India must reform its agriculture policies to minimise the monsoon gamble

Indian agriculture has moved on from being a gamble on the monsoon to a gamble on the spatial and temporal distribution of the monsoon (Photo: Bloomberg)
Indian agriculture has moved on from being a gamble on the monsoon to a gamble on the spatial and temporal distribution of the monsoon (Photo: Bloomberg)


  • Revamping crop insurance and farm trade, and building resilience with short-duration substitutes for the types of grain India farmers usually produce will go a long way in minimising the effects of an unreliable monsoon and increasingly erratic weather patterns

The heat-wave warning issued for Orissa yesterday provides context to assessing the India Meteorological Department’s (IMD) forecast of a normal southwest monsoon this year. The IMD’s forecast means that total rainfall over the four months from June to September will be 96-104% of the long-period average of 868.6 mm. While this average has never been a good enough indicator, obscuring as it does the spatial distribution of rainfall, it has become even less useful these days thanks to climate change and the resulting erratic weather patterns. Now, the temporal sequencing of precipitation is as important as its spatial distribution.

A case in point is the heatwave last year, which came at a time when wheat was ripening on the stalk and India was expecting a bountiful harvest, based on which the government had announced grand plans to export wheat to counter a spike in global cereal prices owing to the war in Ukraine. Instead of ripening into a golden harvest, the wheat shrivelled, forcing India to slash state procurement of the grain and ban exports instead of offering succour to foodgrain importing countries.

This has been a year of bountiful monsoon but the wheat harvest, expected to be a bonanza, has been affected by untimely rains which have damaged the quality of the crop, if not yet significantly depressed output. The government of Punjab has already asked the central government, it has been reported, to relax the quality norms for procurement of wheat. Procurement of substandard grain would spare politicians the searing heat of farmer displeasure but burden the Food Corporation with more damaged stocks.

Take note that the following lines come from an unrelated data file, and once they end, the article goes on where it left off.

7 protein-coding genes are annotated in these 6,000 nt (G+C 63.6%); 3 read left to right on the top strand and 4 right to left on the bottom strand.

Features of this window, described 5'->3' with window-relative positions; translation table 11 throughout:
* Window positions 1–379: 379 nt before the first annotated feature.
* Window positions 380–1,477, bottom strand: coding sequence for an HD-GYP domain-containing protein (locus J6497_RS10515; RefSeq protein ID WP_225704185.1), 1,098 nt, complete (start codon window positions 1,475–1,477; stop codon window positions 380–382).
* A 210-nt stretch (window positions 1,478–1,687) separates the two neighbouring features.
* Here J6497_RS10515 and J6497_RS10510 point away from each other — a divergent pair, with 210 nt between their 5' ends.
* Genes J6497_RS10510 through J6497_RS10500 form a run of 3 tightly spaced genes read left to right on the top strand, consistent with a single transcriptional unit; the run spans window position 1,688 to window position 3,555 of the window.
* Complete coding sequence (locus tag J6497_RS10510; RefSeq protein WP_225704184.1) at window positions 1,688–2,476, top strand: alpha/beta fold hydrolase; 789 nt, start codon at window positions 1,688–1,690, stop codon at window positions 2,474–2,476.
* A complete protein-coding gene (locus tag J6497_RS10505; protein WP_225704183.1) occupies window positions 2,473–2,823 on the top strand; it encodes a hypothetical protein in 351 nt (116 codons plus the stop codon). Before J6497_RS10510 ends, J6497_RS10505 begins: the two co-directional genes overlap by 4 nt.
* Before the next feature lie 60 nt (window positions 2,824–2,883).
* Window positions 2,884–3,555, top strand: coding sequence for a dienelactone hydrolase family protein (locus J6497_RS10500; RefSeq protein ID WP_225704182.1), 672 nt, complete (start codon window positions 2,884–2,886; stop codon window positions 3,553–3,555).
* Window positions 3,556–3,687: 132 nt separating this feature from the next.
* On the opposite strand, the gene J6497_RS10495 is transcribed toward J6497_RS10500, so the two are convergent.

The IMD’s forecast is more optimistic than that of private forecaster Skymet, which forecasts deficient rains. It has predicted that the build-up of El Nino – a condition in which warming of the waters of the South Pacific reduces the force of monsoon winds – will reduce India’s rains this monsoon to 94% of the long-period average. The two forecasts are not all that far apart and if the spatial and temporal distribution of the rains proves to be benign, India can hope to have its economic recovery fortified by a robust agricultural sector at a time when the global economy is forecast to weaken.

If Indian agriculture has moved on from being a gamble on the monsoon to a gamble on the spatial and temporal distribution of the monsoon, how are policymakers supposed to respond?

There are three things to be done.

One is to reform crop insurance, make it less a form of state-funded political patronage and more of a genuine risk transfer mechanism, with realistic pricing and serious computational expertise in risk assessment. Crop insurance should bear the cost of damaged crops, not the Food Corporation of India. It should also bear the cost of additional food imports, if that becomes necessary.

That brings us to the second task: reforming farm trade. What goes by the name of a farm trade policy is sudden export bans and lobbying-induced export subsidies. Such knee jerks are injurious to the country’s health. India must bravely seize its potential to be one of the world’s biggest traders of farm produce and have a stable policy of export and import of farm output, with a sliding scale of tariffs to respond to local demand and supply. This must be supplemented with active markets in futures and option trading on agricultural output. The government will have to learn to find faith in this.

The third task is to develop resilience in the form of an array of short-duration substitutes for the varieties of grain Indian farmers are used to cultivating, drought and flood resistant varieties, food processing industries that make palatable fare from non-traditional staples such as millets, and a new business of location-specific agricultural advisory that tells farmers what to expect and what crops and varieties they should farm in each season, given the likely weather patterns.

And all this must be backed by sustained efforts to reverse climate change, leading the world to redouble efforts to capture carbon from the atmosphere and use it as an input for valuable commodities.

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